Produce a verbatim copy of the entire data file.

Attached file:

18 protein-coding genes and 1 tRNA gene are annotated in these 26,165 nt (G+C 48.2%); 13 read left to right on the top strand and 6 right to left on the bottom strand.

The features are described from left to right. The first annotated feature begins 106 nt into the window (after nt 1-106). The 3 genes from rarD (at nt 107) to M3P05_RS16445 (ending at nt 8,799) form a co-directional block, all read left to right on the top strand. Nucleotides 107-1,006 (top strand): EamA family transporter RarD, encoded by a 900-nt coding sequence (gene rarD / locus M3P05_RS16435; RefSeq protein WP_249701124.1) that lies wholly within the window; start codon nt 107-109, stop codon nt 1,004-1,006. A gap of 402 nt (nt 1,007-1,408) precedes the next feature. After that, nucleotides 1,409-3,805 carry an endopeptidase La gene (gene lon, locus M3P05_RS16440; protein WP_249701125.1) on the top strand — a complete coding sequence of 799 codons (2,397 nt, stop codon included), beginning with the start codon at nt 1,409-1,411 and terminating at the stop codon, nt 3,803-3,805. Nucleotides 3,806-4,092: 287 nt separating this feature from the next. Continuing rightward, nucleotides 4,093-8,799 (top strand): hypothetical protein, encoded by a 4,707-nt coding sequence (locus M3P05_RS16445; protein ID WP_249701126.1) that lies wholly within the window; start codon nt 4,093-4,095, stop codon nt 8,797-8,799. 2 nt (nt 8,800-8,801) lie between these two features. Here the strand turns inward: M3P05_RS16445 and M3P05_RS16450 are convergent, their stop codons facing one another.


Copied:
18 protein-coding genes and 1 tRNA gene are annotated in these 26,165 nt (G+C 48.2%); 13 read left to right on the top strand and 6 right to left on the bottom strand.

The features are described from left to right. The first annotated feature begins 106 nt into the window (after nt 1-106). The 3 genes from rarD (at nt 107) to M3P05_RS16445 (ending at nt 8,799) form a co-directional block, all read left to right on the top strand. Nucleotides 107-1,006 (top strand): EamA family transporter RarD, encoded by a 900-nt coding sequence (gene rarD / locus M3P05_RS16435; RefSeq protein WP_249701124.1) that lies wholly within the window; start codon nt 107-109, stop codon nt 1,004-1,006. A gap of 402 nt (nt 1,007-1,408) precedes the next feature. After that, nucleotides 1,409-3,805 carry an endopeptidase La gene (gene lon, locus M3P05_RS16440; protein WP_249701125.1) on the top strand — a complete coding sequence of 799 codons (2,397 nt, stop codon included), beginning with the start codon at nt 1,409-1,411 and terminating at the stop codon, nt 3,803-3,805. Nucleotides 3,806-4,092: 287 nt separating this feature from the next. Continuing rightward, nucleotides 4,093-8,799 (top strand): hypothetical protein, encoded by a 4,707-nt coding sequence (locus M3P05_RS16445; protein ID WP_249701126.1) that lies wholly within the window; start codon nt 4,093-4,095, stop codon nt 8,797-8,799. 2 nt (nt 8,800-8,801) lie between these two features. Here the strand turns inward: M3P05_RS16445 and M3P05_RS16450 are convergent, their stop codons facing one another.